Comments by Wendy Kopp
It's no secret that America's education debate is increasingly polarized and increasingly public. We see it every day on Twitter, in the headlines, and occasionally even on the picket line. The public discussion pits reformers who think that our education system is failing students against anti-reformers who think what's wrong with our schools is the people trying to fix them. I've been immersed in American education for more than 20 years and have led a global education network for the last seven, and to me there's no question that our school system must improve, and quickly. But today's debate has become a distraction that keeps us paralyzed in old divisions and false debates, rather than uniting against common problems.
Two recent bestselling books on education, Diane Ravitch's Reign of Error and Amanda Ripley's The Smartest Kids in the World, shine light on the conflict—and why taking a step back and embracing a global perspective is necessary to move forward.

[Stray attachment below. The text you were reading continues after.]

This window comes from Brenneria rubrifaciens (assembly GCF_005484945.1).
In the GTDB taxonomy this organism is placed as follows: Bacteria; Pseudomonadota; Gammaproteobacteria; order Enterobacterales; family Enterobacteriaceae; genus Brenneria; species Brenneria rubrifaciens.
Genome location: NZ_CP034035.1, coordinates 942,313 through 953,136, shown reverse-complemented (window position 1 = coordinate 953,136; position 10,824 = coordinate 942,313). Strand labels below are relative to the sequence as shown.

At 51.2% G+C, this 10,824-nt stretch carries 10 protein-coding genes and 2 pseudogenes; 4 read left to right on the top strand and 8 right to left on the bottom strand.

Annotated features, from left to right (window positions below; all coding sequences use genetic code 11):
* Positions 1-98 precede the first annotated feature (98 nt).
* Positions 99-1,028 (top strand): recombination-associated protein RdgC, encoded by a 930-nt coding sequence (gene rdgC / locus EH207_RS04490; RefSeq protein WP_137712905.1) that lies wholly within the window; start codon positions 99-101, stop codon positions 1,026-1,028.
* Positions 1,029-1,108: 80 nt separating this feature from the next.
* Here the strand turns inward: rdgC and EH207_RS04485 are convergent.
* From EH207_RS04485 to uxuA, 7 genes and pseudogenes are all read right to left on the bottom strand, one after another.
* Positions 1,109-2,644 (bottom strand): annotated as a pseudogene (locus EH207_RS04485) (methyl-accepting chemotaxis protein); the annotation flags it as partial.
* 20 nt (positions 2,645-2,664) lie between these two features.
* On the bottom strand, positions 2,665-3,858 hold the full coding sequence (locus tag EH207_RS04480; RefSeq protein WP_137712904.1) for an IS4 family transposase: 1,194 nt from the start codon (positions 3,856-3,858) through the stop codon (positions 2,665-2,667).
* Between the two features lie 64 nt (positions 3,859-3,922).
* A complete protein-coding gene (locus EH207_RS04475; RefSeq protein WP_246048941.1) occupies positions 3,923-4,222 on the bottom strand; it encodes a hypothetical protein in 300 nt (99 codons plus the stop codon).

…But while our education system hasn't changed, and the world we're living in has. So has the value of education. To Ripley, international standards are the relevant ones in a globalized information economy where higher education has become a virtual prerequisite for financial security.
Today, academic mediocrity comes at a much higher price. The U.S. used to lead the world in the percentage of students graduating from high school and earning college degrees. Now about 20 countries outpace us. Perspective is relative, and Ripley argues that standing still while the rest of the world pulls ahead is falling behind. America's marginal gains are not cutting it against a steep new learning curve. Sticking with schools that were designed for another era, as Ravitch suggests, would leave more of our citizens increasingly ill-equipped to compete for high-skill, high-paying jobs.
…Now when I come home to my own four kids in New York City, the education discussion I see on TV and Twitter seems woefully behind the times. The trumped-up debates that have stalled progress seem even more irresponsible because they are of our own making.